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Suppose we have a complex function $f(x,y)$, in which x and y are real variables. In theory we can write the function into the polar form

$$ f(x,y)=r(x,y)e^{i\theta(xy)} $$

where $r(x,y)$ and $\theta(x,y)$ are real functions. For some complicated function, it may very difficult to see what $r(x,y)$ and $\theta(x,y)$ are. So my question is if given a the function $f(x,y)$, is it possible to plot the contour of the function $r(x,y)$:

$$r(x,y)=0$$

?

For example,

f[x_, y_] := (Cos[x] + Cos[y]) Exp[I x y]

how can I reproduce the contour of (Cos[x] + Cos[y])==0 only using $f[x,y]$?

Grid@{{ContourPlot[Re@f[x, y] == 0, {x, 0, 4 Pi}, {y, 0, 4 Pi}, 
    ImageSize -> 300],
   ContourPlot[Im@f[x, y] == 0, {x, 0, 4 Pi}, {y, 0, 4 Pi}, 
    ImageSize -> 300]}, {
   ContourPlot[(Cos[x] + Cos[y]) == 0, {x, 0, 4 Pi}, {y, 0, 4 Pi}, 
    ImageSize -> 300],
   ContourPlot[Abs[f[x, y]] == 0, {x, 0, 4 Pi}, {y, 0, 4 Pi}, 
    ImageSize -> 300]}}

enter image description here

Here is more complicated function just for check

f[a_, a0_, k_, K0_]:=E^(I a0 K0) (2 a - I k) LegendreP[2, (I k)/a, -Tanh[(a a0)/2]] (E^(I a0 K0)LegendreQ[1, (I k)/a, -Tanh[(a a0)/2]] - LegendreQ[1, (I k)/a, Tanh[(a a0)/2]]) - (2 a - I k) LegendreP[2, (I k)/a, Tanh[(a a0)/2]] (E^(I a0 K0) LegendreQ[1, (I k)/a, -Tanh[(a a0)/2]] - LegendreQ[1, (I k)/a, Tanh[(a a0)/2]]) + E^(I a0 K0)LegendreP[1, (I k)/a, -Tanh[(a a0)/2]] (I E^(I a0 K0)k LegendreQ[2, (I k)/a, -Tanh[(a a0)/2]] + (2 a - I k) LegendreQ[2, (I k)/a, Tanh[(a a0)/2]]) + LegendreP[1, (I k)/a, Tanh[(a a0)/2]] (E^(I a0 K0) (2 a - I k) LegendreQ[2, (I k)/a, -Tanh[(a a0)/2]] + I k LegendreQ[2, (I k)/a, Tanh[(a a0)/2]] + 4 a E^(I a0 K0)LegendreQ[1, (I k)/a, -Tanh[(a a0)/2]] Tanh[(a a0)/2]) - 2 a (LegendreP[1, (I k)/a, Tanh[(a a0)/2]] LegendreQ[2, (I k)/a, Tanh[(a a0)/2]] + E^(I a0 K0)LegendreP[1, (I k)/a, -Tanh[(a a0)/2]] (E^(I a0 K0)LegendreQ[2, (I k)/a, -Tanh[(a a0)/2]] + 2 LegendreQ[1, (I k)/a, Tanh[(a a0)/2]] Tanh[(a a0)/2]))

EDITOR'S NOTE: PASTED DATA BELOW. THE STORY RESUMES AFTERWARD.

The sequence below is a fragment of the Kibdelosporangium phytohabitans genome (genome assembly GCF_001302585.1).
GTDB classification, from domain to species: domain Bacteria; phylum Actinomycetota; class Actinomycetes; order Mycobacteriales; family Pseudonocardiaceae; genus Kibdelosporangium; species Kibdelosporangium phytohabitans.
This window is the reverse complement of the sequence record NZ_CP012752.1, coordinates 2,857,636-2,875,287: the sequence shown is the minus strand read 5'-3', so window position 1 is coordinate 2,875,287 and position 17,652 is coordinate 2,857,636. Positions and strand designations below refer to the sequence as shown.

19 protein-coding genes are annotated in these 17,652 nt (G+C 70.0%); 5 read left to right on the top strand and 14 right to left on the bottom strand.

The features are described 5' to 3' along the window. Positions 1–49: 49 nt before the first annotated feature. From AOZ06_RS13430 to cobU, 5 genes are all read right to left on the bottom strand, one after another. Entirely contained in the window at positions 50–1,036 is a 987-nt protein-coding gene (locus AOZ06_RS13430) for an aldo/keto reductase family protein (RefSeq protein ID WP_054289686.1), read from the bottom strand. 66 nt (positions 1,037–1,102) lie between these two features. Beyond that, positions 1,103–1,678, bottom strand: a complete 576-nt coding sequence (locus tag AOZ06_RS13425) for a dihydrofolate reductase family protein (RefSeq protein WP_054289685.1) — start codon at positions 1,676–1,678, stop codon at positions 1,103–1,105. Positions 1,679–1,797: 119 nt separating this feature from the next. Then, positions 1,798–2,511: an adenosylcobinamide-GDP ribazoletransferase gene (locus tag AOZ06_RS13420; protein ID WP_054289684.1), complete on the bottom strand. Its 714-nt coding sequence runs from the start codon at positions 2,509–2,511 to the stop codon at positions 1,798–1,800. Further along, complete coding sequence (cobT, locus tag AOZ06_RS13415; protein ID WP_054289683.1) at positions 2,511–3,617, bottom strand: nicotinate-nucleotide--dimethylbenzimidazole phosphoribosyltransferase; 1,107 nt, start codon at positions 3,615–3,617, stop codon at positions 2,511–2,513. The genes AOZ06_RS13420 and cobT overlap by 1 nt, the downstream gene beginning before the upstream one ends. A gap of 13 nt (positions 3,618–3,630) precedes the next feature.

With[{a0 = 10., a = 1.4},
 Row@{ContourPlot[
    Re[f[a, a0, k, K0]] == 0, {K0, -2 \[Pi]/a0, 2 \[Pi]/a0}, {k, 0, 
     4}, ImageSize -> 400, PlotLabel -> "Re"],
   ContourPlot[
    Im[f[a, a0, k, K0]] == 0, {K0, -2 \[Pi]/a0, 2 \[Pi]/a0}, {k, 0, 
     4}, ImageSize -> 400, PlotLabel -> "Im"]}]

enter image description here

and I expect to get something like this

enter image description here

Note that this question is related to my another question here, where I tried to plot the contour of

$$ |f(x,y)|=|r(x,y)|=0 $$

but it turned out that plot the zero contour of a non-negative function is hard, since ContourPlot seems to be based on the Intermediate Value Theorem. Jens gives a manual approach in that question, but my future functions would be complicated Legendre and Hypergeometric functions, which would be a pain to manually deal with them by hand. So here I'm asking for maybe some alternative approaches to plot $r(x,y)=0$, if there are any.

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You can google for "contourplot" "celldecomposition" and see if you can make sense of the Method option. I tried tweaking things I found in that search but ended up crashing the kernel and my computer repeatedly (So use MemoryConstrained when experimenting) –  ssch Sep 20 '13 at 16:29

1 Answer 1

Plotting the zero contour of a non-negative function is not hard. You do not need manual approaches. You just need to exaggerate the set that you need.

For your last example, I would use

With[{a0 = 10., a = 1.4}, 
  ContourPlot[Log[Abs[f[a, a0, k, K0]]], {K0, -2 \[Pi]/a0, 2 \[Pi]/a0}, {k, 0, 4},
   ImageSize -> 300, ColorFunction -> "DarkRainbow", 
   ClippingStyle -> Black, Contours -> 40]]

enter image description here

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